This will the first time these former NFC West division rivals have met in the playoffs. The Panthers lead the overall series, 11-7.

Expect a few more points to be scored this time around with both Colin Kaepernick of the 49ers and the Panthers’ Cam Newton creating some offense with their arms and legs. According to NFL.com stats, both teams are good at running with the football and stopping the run. So, this one will come down to passing. Carolina All-Pro receiver Steve Smith is injured while the 49ers Michael Crabtree returned last weekend to help them beat the Packers. San Francisco will edge out the Panthers for a second road playoff victory in two weeks.

The Panthers-49ers contest will air on Fox, starting at 1 p.m. Eastern time Sunday.

The final game of the weekend will be the third installment of an AFC West Division rivalry as the Denver Broncos host the San Diego Chargers. These teams split the two regular season meetings with the road team winning each game.

Peyton Manning has led the Broncos offense this season to record-breaking heights. Manning threw for 5,407 yards and 55 touchdown passes this season, besting Tom Brady’s mark of 50 set back in 2007. Denver’s offense also scored the most points in a season in the history of the NFL, with 606.

The Chargers have been playing their own version of ‘Survivor’ at the end of this current season. On the final Sunday of the regular season, San Diego had to hope two other teams would lose, then beat the Kansas City Chiefs in their finale just to have a shot at the postseason.

Then, San Diego traveled to chilly Cincinnati last weekend and defeated the Bengals in an AFC wild-card playoff game. There should be no shortage of confidence for the Chargers as they get set to meet the No. 1 seed in the AFC. However, with Manning at the controls of a potent Broncos offense, Denver should advance to host the AFC championship game on Jan. 19.

The Denver-San Diego AFC divisional playoff game will be broadcast by CBS, beginning at 4:30 p.m. Eastern on Sunday.

NFL Week 12 picks: Brady vs. Manning, Romo vs. Manning, and Chiefs vs. Chargers


I hope at least one of my fantasy team does well this week, as I play an undefeated (11-0) team, owned by my boss of all people, and I want to kick his ass really badly. I need Wes Welker and Tony Romo to perform at their best… TGO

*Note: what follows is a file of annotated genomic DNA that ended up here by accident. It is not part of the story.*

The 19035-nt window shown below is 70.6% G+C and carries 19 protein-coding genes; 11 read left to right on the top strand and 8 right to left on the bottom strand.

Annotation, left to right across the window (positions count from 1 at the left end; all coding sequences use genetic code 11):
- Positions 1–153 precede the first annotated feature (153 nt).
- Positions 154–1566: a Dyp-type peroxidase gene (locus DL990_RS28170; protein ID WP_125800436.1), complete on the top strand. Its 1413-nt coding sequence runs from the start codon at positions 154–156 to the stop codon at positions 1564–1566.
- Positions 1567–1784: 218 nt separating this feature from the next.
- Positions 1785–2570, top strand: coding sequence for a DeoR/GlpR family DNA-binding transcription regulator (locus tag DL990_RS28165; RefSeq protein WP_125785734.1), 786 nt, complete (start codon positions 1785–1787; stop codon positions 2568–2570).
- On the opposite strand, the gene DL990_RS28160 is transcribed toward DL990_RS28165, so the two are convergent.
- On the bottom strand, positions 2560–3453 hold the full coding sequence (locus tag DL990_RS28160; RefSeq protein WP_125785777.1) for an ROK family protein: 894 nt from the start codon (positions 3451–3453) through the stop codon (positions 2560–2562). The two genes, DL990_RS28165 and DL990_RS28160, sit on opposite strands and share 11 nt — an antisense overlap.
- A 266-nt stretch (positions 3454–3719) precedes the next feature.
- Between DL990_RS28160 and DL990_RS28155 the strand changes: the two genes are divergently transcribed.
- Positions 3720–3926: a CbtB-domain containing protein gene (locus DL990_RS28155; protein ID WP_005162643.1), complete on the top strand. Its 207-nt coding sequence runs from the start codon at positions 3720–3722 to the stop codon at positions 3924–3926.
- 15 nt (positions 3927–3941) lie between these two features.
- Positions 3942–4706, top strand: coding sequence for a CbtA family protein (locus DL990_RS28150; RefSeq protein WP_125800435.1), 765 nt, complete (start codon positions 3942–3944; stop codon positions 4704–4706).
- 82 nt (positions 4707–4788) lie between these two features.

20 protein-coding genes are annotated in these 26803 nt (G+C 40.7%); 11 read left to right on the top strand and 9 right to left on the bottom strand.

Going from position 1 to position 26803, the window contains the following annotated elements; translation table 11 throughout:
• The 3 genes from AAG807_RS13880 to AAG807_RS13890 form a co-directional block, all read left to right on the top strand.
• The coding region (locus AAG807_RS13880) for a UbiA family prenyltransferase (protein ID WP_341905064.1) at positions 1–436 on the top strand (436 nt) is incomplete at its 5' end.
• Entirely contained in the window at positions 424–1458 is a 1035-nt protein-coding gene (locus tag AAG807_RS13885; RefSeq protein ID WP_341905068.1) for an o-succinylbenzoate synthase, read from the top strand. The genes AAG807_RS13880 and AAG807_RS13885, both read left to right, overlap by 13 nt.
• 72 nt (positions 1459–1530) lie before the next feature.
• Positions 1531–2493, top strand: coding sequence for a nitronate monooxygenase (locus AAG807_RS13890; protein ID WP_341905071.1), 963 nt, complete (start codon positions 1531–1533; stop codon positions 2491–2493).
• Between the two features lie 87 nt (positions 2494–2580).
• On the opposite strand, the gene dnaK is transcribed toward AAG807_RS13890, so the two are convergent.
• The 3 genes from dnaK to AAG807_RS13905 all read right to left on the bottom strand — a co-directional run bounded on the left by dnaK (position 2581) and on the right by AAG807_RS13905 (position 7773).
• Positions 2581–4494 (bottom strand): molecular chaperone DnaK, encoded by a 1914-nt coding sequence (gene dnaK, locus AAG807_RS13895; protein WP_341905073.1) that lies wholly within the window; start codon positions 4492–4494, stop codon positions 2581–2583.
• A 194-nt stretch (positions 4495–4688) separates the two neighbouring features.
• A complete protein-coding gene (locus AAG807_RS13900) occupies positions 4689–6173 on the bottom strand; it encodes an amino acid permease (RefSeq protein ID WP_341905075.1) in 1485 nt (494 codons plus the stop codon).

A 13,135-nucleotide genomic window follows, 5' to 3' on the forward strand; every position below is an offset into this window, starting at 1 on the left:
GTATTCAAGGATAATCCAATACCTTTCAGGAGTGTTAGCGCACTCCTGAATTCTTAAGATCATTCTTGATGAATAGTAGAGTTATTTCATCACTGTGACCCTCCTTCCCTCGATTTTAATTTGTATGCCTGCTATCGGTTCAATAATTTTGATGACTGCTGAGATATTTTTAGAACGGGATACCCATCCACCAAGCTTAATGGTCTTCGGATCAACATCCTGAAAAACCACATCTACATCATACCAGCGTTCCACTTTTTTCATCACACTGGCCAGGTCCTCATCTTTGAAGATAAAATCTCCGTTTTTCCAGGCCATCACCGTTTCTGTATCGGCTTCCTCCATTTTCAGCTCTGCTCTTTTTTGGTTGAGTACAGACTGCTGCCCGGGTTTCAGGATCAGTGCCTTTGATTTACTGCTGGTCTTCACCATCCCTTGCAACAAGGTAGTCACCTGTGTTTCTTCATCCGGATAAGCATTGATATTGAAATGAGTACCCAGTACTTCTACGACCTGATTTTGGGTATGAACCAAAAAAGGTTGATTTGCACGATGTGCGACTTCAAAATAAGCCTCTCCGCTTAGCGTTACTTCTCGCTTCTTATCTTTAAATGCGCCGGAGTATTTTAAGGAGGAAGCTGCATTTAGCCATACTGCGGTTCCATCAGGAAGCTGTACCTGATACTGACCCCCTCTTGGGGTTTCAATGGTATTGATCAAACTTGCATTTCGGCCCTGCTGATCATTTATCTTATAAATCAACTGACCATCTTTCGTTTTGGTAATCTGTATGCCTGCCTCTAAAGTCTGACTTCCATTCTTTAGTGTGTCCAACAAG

Refer to story below. Source: The Christian Science Monitor

NFL Week 12 picks: Denver Broncos vs. New England Patriots is the big QB showdown. As of Week 12, 25 of the 32 NFL teams remain in contention for playoff spots, with eight teams in the AFC fighting for the last wildcard spot.

Christian Science Monitor

By Julia Gofman 

While a select few National Football League (NFL) teams have seemingly clinched a spot in the postseason, the majority are still fighting to remain relevant in the playoff hunt.

The Seattle Seahawks (10-1), Indianapolis Colts (7-3), and Cincinnati Bengals (7-4) have big leads on the rest of their division opponents and are hoping a few more victories will help to crown them division champions.

The New Orleans Saints (8-2) and Denver Broncos (9-1) are on their way to the playoffs, but have the Carolina Panthers (7-3) and Kansas City Chiefs (9-1) breathing down their necks for divisional supremacy.

The Chiefs became the last unbeaten to fall as they lost last Sunday night and are hoping to jump right back aboard the winning train at 1 p.m. Eastern time at home against the San Diego Chargers (4-6) at Arrowhead Stadium.  Although losing to the Broncos in Denver may not raise the alarm, what may start to trouble Chiefs fans is the offense’s inability to generate big plays and put numbers on the board.